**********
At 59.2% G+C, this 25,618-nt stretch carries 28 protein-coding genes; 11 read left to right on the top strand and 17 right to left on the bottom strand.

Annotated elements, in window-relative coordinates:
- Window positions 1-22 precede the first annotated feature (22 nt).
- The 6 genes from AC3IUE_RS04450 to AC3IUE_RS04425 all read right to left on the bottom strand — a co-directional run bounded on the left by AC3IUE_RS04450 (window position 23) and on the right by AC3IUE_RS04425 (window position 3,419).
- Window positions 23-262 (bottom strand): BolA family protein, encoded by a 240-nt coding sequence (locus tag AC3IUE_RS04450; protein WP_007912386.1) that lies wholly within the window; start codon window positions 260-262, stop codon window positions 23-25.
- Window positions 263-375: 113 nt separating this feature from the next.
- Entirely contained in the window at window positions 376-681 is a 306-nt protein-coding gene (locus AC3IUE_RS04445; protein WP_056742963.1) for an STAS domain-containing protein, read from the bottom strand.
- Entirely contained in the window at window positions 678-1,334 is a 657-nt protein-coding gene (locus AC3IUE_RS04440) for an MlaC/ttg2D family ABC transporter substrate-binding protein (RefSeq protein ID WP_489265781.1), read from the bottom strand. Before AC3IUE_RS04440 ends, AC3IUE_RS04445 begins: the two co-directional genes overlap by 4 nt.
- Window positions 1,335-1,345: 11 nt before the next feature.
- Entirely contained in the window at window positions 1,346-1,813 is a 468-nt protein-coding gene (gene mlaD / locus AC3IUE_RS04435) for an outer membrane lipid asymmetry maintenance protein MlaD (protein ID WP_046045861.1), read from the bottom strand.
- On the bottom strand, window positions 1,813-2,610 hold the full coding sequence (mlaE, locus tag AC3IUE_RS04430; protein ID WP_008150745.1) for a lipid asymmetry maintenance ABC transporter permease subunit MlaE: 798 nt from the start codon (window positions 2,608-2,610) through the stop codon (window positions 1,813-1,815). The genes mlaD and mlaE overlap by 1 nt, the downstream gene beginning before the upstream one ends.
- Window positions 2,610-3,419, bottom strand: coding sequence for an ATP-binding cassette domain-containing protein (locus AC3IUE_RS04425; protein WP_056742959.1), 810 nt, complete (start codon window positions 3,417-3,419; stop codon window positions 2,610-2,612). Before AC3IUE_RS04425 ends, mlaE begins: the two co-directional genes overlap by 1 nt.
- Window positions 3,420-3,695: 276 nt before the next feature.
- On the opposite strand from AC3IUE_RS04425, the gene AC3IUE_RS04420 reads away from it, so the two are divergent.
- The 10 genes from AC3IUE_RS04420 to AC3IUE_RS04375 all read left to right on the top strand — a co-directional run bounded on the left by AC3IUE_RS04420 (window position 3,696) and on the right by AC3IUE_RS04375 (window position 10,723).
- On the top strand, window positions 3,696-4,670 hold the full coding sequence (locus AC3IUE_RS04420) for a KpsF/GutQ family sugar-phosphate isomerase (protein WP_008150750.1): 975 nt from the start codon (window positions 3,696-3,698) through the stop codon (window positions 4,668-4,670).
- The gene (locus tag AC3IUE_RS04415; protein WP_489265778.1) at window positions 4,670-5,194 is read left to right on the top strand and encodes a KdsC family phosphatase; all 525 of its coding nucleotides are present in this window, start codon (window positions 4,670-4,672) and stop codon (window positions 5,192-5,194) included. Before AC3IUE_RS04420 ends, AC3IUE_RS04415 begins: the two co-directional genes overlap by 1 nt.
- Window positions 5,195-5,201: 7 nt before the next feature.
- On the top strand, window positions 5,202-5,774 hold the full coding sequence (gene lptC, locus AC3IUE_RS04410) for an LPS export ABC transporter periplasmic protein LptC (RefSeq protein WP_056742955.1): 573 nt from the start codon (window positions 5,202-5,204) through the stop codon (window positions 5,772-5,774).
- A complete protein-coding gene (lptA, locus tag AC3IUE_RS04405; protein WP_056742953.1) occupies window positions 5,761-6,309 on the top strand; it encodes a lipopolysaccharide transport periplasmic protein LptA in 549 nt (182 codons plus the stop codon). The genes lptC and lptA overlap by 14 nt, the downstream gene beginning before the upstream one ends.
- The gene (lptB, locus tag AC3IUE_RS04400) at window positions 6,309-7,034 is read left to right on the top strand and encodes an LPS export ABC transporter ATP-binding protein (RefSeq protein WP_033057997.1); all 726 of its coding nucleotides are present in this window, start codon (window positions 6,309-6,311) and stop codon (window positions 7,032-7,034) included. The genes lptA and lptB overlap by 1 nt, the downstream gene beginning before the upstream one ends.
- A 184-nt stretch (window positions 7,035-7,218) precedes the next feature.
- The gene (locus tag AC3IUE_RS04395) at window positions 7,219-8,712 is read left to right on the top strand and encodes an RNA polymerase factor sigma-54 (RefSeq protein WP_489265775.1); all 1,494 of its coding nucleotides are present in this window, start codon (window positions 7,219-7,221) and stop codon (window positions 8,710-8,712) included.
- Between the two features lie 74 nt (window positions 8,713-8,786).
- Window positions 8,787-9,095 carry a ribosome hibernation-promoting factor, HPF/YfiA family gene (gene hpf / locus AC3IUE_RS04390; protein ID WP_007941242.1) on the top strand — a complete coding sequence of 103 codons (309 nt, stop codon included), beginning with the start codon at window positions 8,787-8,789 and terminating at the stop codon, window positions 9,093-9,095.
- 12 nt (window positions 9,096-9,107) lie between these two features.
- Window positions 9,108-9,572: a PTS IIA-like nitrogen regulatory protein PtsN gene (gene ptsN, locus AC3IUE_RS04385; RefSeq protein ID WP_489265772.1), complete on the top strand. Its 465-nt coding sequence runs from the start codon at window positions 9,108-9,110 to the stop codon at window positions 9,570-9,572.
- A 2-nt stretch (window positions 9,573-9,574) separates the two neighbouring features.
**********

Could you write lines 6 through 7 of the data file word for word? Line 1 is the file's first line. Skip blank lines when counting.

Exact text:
- Window positions 263-375: 113 nt separating this feature from the next.
- Entirely contained in the window at window positions 376-681 is a 306-nt protein-coding gene (locus AC3IUE_RS04445; protein WP_056742963.1) for an STAS domain-containing protein, read from the bottom strand.